One of my specialties is hand made pizza. I first came in contact with making pizza when I got a job at Chuck E. Cheese in the early 1980’s. Apart from the access to wicked cool video games, I got to learn how to build a pie.
Of course, Chuck E Cheese isn’t known for their pizza, but it was a start. Crust, sauce, cheese, toppings, in a very hot (550 – 600F) oven and 7-8 minutes later you have a bubbling gooey top, yet crisp crust.
My next exposure was at Florentines. There I was a bit more than just an assembly line like Chuck E Cheese. There, a single person was dedicated to making pizza per shift, and I learned about other toppings than the standard.
The tools are simple. A peel, pizza pans, a stone an oven that gets hot.
The foundation of a good pie is the crust. There are literally thousands of recipes on the art of making pizza. The one we used at Florentines was good, but it was a bit impractical for home use, as it started with a 50# sack of flour.
The recipe I use is a very basic one:
3 Cups All purpose flour
2 teaspoons fast rise yeast (I use the Fleishmann’s in the small jar)
2 teaspoons salt (I use kosher salt, but it really isn’t important)
2 tablespoons olive oil
In a food processor, with the standard blade, put the dry ingredients in. Start the processor, add the oil (I will admit that I don’t measure it, just a couple of glugs).
Then slowly pour in 1 cup cold water. You really want to trickle it in, so do be patient.
If the dough ball doesn’t form, add more water, one tablespoon at a time. If it is too wet, add flour one tablespoon at a time.
When you are done, you will have a nicely formed dough ball. Remove it from the food processor, and transfer it to a lightly floured surface. Knead it by hand for a couple minutes. Split into two equally sized pieces, and then place in a container and cover with a towel to let it rise.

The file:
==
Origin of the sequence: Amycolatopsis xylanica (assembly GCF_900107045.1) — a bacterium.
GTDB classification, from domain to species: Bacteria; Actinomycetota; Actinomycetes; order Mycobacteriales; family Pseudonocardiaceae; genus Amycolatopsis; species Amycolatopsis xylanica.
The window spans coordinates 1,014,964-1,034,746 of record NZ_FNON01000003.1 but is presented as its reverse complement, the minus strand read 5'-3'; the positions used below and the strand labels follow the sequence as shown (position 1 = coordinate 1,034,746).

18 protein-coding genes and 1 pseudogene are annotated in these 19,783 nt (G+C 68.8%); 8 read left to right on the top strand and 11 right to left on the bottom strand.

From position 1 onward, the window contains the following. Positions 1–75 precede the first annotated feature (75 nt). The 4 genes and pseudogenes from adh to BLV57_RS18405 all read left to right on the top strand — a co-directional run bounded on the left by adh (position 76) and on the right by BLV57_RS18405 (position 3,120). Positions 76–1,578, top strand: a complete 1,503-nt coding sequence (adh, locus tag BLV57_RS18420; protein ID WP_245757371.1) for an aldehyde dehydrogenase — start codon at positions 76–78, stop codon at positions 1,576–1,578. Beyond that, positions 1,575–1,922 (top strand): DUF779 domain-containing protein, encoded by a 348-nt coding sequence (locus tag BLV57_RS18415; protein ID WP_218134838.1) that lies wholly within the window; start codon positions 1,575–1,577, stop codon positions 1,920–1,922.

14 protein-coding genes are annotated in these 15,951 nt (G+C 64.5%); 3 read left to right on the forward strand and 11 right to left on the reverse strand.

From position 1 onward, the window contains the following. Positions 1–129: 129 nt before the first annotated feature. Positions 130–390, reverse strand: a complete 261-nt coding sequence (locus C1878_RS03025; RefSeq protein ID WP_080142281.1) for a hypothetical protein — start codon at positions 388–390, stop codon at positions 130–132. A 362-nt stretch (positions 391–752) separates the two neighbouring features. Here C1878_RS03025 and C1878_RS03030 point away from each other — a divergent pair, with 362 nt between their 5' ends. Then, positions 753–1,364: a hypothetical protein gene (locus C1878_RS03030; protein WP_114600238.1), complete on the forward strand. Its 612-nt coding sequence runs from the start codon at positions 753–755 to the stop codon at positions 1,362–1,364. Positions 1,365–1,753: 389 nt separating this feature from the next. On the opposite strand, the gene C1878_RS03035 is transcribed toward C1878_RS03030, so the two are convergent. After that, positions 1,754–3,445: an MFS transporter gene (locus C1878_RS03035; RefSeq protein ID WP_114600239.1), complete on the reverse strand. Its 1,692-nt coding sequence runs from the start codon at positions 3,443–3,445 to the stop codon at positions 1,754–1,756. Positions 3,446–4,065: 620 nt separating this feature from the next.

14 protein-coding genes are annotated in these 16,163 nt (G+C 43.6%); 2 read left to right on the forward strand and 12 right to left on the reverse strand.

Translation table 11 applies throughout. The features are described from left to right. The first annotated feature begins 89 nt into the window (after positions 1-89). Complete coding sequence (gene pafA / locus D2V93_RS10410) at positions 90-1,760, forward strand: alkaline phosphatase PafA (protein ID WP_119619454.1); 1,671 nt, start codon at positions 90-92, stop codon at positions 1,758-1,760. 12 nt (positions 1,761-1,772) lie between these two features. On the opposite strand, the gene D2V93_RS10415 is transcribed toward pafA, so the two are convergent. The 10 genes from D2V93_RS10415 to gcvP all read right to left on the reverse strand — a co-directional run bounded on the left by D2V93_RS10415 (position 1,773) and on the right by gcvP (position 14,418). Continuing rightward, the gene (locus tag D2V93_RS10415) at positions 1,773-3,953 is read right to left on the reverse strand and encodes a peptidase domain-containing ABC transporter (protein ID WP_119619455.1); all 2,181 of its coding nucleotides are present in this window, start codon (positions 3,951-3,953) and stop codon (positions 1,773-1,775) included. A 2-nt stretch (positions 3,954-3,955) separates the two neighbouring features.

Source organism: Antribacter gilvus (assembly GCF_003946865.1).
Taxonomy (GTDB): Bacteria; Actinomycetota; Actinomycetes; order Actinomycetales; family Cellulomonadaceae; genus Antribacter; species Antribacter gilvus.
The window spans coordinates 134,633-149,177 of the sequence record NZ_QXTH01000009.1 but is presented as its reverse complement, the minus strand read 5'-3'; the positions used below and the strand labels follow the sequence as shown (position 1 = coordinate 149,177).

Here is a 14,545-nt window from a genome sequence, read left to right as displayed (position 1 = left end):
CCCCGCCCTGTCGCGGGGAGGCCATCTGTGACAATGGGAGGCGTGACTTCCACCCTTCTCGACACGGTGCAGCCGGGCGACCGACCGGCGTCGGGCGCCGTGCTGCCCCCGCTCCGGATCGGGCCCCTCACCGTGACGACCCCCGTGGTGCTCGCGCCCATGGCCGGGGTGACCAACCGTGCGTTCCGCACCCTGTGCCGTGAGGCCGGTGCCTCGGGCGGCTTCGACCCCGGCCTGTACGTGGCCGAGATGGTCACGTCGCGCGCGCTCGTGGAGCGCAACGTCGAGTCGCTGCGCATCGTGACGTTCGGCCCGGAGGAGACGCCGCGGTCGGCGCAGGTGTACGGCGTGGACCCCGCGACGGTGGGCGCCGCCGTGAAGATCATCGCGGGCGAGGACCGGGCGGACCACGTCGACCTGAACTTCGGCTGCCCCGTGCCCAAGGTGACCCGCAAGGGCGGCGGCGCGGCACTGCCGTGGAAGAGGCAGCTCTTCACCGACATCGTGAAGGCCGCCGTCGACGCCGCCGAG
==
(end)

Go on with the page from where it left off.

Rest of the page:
After the dough is made, I begin to cook the ingredients. Today, I am making a pepperoni and sausage pie. Since I don’t have a very high BTU oven, that can get to 600F, I precook my sausage to ensure that it is properly cooked.
99% of the time, when I need shredded cheese, I use my trusty box grater. Not for pizza though. This is the one time I get out the grater blade for the food processor and let it rip. About 15 seconds for a full package of partially skim mozzarella.
Sauces – If I am making a margarita pizza, I will make a very simple sauce – canned tomatoes, olive oil, and some sea salt in a food processor. But for all others, I get lazy. Classico Tomato Basil spaghetti sauce is really good. Or I will make a white sauce pizza, again using a premade alfredo to start. Yes, I can (and have) made both, but for the small amount needed for a pie, it isn’t worth the effort.
The end result.
Tonight’s pies were the aforementioned pepperoni and sausage, and another staple of mine, a basil cream sauce with mozzarella and fresh tomato slices.